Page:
Affordable Care Act: Frequently Asked Questions - KCTV5

Affordable Care Act: Frequently Asked Questions

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(Source: CBS 5 News) (Source: CBS 5 News)

CBS 5 News Advocate Dave Cherry is cutting through the clutter to help you understand how the Affordable Care Act will impact you.

Here are some frequently asked questions by CBS 5 News viewers and responses by your CBS 5 Advocate.

"We have until March 31, 2014, to sign up for coverage at the new health insurance marketplace, if I sign up during that six-month window, will my coverage be retroactive to January 1?"

Dave Cherry: No, if you're uninsured, you must enroll in a new health plan at by Dec. 15 if you want your coverage to start Jan. 1. If you enroll anytime after Dec. 15, your coverage will typically start six weeks from your enrollment date.

"I know there are different levels of health plans on the government marketplace but in a worst-case health scenario, will my out-of-pocket maximum be more based on the plan I choose?"

Dave Cherry: There are four levels of plans: bronze, silver, gold, platinum. The higher the metal, the less you pay for each individual service, but the out-of-pocket maximum you pay in a year for covered services is the same on all four plans. For 2014, it's just more than $6,000 for individuals and just under $13,000 for families.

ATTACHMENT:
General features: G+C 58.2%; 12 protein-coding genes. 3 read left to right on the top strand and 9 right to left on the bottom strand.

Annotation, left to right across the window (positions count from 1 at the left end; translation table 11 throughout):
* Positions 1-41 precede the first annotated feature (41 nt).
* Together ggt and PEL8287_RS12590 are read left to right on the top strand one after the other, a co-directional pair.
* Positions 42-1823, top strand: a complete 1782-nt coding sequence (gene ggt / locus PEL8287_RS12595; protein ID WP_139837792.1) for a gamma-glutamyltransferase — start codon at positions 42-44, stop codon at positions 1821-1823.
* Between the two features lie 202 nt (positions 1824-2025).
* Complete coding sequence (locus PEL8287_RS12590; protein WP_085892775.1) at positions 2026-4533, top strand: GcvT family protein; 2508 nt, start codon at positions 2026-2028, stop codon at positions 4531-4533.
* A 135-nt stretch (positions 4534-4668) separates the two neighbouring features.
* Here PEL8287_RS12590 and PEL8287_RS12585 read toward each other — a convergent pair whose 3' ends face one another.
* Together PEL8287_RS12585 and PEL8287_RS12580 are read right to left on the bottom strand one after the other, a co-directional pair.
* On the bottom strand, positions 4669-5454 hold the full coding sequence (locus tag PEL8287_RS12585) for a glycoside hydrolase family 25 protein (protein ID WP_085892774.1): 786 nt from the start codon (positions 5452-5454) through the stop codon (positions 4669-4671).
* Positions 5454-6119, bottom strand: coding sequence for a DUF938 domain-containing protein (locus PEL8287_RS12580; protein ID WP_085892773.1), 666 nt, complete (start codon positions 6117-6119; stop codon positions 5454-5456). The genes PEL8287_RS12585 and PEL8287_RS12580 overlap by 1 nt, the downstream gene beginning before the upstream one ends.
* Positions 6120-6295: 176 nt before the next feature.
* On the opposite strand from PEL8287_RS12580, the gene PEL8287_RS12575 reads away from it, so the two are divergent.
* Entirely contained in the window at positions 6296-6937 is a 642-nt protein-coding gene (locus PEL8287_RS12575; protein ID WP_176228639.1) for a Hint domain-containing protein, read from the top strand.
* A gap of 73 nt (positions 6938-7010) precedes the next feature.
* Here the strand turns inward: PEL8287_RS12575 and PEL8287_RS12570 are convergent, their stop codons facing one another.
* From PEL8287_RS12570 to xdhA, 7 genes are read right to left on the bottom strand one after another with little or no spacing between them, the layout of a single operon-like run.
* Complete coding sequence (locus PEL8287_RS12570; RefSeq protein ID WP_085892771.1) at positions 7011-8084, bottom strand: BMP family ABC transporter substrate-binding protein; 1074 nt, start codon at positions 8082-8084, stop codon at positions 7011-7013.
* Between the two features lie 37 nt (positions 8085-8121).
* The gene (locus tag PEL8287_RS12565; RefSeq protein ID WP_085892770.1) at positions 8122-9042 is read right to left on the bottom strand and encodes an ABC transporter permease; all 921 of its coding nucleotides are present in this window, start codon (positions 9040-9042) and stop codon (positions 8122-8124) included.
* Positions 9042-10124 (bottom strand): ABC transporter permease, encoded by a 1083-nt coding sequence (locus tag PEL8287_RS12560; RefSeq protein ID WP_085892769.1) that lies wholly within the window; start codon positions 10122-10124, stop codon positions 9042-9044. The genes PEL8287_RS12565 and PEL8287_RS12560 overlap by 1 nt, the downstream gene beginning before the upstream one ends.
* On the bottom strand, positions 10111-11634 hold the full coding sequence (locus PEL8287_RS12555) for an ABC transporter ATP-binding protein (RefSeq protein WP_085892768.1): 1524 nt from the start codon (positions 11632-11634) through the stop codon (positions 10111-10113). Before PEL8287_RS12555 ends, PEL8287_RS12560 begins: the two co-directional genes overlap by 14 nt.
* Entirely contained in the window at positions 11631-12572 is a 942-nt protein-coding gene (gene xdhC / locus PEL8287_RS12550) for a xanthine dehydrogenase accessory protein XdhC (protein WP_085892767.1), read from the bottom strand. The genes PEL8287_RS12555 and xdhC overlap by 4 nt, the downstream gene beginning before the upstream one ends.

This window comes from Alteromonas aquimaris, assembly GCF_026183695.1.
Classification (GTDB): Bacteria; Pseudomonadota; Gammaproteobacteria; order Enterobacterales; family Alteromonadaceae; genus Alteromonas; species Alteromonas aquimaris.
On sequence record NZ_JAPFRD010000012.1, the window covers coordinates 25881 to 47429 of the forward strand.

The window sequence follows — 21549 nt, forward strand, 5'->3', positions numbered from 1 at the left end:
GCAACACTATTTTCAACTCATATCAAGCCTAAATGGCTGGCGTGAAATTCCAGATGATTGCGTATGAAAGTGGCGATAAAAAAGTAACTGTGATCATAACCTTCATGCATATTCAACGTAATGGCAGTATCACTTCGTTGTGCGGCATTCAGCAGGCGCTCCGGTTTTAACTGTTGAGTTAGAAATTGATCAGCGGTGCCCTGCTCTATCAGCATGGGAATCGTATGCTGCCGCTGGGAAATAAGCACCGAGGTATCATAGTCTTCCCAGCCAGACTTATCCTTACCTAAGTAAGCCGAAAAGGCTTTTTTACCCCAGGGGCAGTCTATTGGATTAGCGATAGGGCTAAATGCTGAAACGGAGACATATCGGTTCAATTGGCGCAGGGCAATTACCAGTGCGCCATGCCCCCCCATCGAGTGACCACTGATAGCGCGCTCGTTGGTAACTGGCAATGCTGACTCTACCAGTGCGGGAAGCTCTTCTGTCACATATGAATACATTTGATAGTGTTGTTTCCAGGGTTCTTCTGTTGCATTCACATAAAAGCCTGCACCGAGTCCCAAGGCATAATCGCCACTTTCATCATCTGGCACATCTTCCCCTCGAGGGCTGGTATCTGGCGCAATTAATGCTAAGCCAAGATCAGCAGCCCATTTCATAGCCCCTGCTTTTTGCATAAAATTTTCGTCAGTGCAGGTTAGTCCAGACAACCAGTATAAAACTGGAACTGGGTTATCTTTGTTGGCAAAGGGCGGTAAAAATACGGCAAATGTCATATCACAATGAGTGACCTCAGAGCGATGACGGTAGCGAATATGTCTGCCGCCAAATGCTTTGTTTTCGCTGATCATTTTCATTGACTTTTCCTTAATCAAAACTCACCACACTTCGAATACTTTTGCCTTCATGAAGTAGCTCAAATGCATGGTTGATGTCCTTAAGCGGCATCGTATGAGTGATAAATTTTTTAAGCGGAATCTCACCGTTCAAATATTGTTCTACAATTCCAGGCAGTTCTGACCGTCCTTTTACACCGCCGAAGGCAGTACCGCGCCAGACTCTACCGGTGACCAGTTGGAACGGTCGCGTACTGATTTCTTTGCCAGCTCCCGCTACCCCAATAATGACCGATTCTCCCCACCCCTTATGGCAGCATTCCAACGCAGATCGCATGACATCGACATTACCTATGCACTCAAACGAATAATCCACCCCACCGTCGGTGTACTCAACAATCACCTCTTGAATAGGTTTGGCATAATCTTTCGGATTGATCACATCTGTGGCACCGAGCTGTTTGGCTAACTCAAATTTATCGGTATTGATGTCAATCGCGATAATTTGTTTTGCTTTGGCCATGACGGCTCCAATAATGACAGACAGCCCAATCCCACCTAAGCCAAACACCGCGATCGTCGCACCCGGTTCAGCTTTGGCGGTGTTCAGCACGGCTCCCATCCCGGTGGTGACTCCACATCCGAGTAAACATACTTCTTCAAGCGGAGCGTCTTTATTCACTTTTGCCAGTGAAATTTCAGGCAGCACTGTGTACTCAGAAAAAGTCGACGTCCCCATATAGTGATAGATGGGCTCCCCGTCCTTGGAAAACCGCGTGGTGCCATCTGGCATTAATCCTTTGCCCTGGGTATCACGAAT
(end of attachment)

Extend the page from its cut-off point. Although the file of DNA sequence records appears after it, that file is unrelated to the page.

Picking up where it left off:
"I heard I won't be eligible for a federal subsidy if my employer offers me health insurance and I turn it down to buy my own coverage, is this true?"

Dave Cherry: In almost all cases, the answer is "Yes" so keep your employer coverage. But in a select few cases, if the feds consider the employer's plan is too expensive for employees, then you can drop it, and you may be eligible for a subsidy to buy your own coverage on the marketplace. Your employer will advise you if it falls into that category.

"I want to choose a plan on the federal marketplace at, but I don't want to choose the wrong one. Is there any place I can go for help?"

Dave Cherry: There's a toll-free call center at 800-318-2596 and in-person help too. People in the Valley have been trained to help you apply and enroll. They're called navigators. They're available through many agencies like the Greater Phoenix Urban League and the Arizona Alliance for Community Health Centers.

"How does the Affordable Care Act specifically help women?"

Dave Cherry: Women have rights now that never existed before. You can't be charged more than men just because you're a woman. In the past, women routinely paid 20% to 40% more than men for the same coverage. You can't be denied coverage because you're pregnant and you get free preventative care like mammograms.

If you have a question about the Affordable Care Act, email Dave or leave a message on his Facebook page.

Copyright 2013 CBS 5 (KPHO Broadcasting Corporation). All rights reserved.

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